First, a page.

Mass. to make big food wasters lose the landfill

A new ban, starting Oct. 1, required all institutions that produce more than a ton of food waste per week to find other ways to discard food besides landfills.

WASHINGTON—Sure, there's plenty you can do with leftovers: foist them on your office mates or turn them into casserole.

But if you're a big food waste generator like a hospital or a supermarket, your scraps usually go to the landfill to rot.

In Massachusetts, that's about to change, as the state prepares to implement the most ambitious commercial food waste ban in the U.S.

The ban, which will commence Oct. 1, applies to institutions that produce more than a ton of food waste a week. Those 1,700 some-odd supermarkets, schools, hospitals and food producers will no longer be able to send their discarded food to the landfill. Instead, they they'll have to donate the useable food and ship the rest to a composting facility, a plant that turns the scraps into energy or a farm that can use it as animal food.

"It's a material that we've historically wasted. And now we're putting in place the rules and regulations that should allow this resource to be utilized in lots of different kinds of ways," David Cash, commissioner of the Massachusetts Department of Environmental Protection, tells The Salt.

What's driving this policy? Landfills aren't very environmentally or financially attractive anymore. They generate greenhouse gases, and space is getting increasingly limited – and costly — as they start to reach capacity.

More From FoodService Director

Sponsored Content
vegetables with dip foodservice healthy menu

From Mrs. Dash Foodservice.

There was a time when healthy food meant counting calories, omitting carbs, giving up sugar and going fat-free—in other words, it was all about deprivation.

But not anymore. Today’s definition of healthy means an overall focus on nutrition and wellness that doesn’t mean giving up enjoyment. It’s all about balance: good fats, healthy carbs, better sweeteners, wholesome ingredients and satisfying flavor enhancements. It means food that customers can feel good about, at the same time that they’re enjoying the dining experience.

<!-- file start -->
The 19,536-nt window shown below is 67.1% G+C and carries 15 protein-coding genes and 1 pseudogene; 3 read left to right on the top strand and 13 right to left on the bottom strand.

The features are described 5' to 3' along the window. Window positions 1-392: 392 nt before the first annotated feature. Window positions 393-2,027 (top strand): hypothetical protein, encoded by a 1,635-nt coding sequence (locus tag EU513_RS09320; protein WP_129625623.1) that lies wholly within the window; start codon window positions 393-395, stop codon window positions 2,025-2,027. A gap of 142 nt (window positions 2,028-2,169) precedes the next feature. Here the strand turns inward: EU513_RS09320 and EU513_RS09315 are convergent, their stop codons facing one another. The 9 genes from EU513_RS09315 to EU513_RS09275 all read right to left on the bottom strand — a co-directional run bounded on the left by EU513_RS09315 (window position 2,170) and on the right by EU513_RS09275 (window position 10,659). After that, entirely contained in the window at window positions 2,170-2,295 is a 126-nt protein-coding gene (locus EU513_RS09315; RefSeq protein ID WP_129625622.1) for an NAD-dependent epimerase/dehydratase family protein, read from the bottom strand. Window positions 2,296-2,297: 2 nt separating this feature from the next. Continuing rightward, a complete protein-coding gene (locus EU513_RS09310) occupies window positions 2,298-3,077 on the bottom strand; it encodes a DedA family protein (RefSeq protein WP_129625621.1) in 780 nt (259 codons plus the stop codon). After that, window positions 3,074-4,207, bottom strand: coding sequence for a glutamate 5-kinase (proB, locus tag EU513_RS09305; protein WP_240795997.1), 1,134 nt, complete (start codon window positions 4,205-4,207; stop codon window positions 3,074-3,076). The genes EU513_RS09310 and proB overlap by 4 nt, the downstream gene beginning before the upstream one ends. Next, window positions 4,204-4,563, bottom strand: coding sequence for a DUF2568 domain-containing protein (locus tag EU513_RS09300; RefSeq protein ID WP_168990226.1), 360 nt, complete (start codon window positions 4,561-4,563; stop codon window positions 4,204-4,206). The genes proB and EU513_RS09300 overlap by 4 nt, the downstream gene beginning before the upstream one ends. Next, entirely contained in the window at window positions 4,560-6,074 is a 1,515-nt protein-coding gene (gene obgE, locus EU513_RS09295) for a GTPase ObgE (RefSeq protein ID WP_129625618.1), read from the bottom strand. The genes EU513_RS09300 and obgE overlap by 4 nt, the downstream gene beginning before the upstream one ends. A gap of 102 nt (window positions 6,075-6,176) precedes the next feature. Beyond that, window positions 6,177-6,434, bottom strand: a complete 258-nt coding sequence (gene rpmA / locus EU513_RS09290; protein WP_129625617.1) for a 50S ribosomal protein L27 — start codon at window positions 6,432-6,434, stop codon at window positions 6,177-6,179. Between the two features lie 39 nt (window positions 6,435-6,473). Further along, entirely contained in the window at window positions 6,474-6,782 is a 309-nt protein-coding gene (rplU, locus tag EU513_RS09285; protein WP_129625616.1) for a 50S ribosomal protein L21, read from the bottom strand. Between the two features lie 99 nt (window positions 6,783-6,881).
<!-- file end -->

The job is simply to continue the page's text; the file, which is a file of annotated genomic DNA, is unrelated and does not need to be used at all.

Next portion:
According to...

Industry News & Opinion

Aramark today announced a partnership with celebrity chef and TV personality Cat Cora that will put a new concept from the Top Chef star in Aramark’s North American business-and-industry accounts.

The new fast-casual concept, called Olilo by Cat Cora, promises a healthy, made-your-way menu, according to the global foodservice provider.

“By bringing together Chef Cora's award-winning brand and healthy cooking advocacy and Aramark's commitment to enriching and nourishing the lives of the thousands of consumers we serve every day, we have an opportunity to elevate the on-site...

Industry News & Opinion

Members of Congress and several advocacy groups gathered on Capitol Hill on Wednesday to highlight the potential loss of millions in state funding because of a Child Nutrition Reauthorization block grant introduced last month, and to call upon legislators to squash the bill.

The Improving Child Nutrition and Education Act of 2016 houses a statute that would provide three unannounced pilot states with block grant funding. Participating states would be exempt from federal nutrition regulations and would no longer qualify for the 6-cent reimbursement per lunch garnered by certified...

Ideas and Innovation
borscht bowl

We do a monthly Meal In The Life, where residents of different cultures serve as our ambassadors and help coordinate the program. A couple of months ago it was Russia. We had a Russian-themed menu and a resident ambassador who got to wear a button and talk about the culture. We do an hors d’oeuvres session and a food demo, followed by a full-blown meal the next day in our dining room. The servers wear something special, and we have special music.

FSD Resources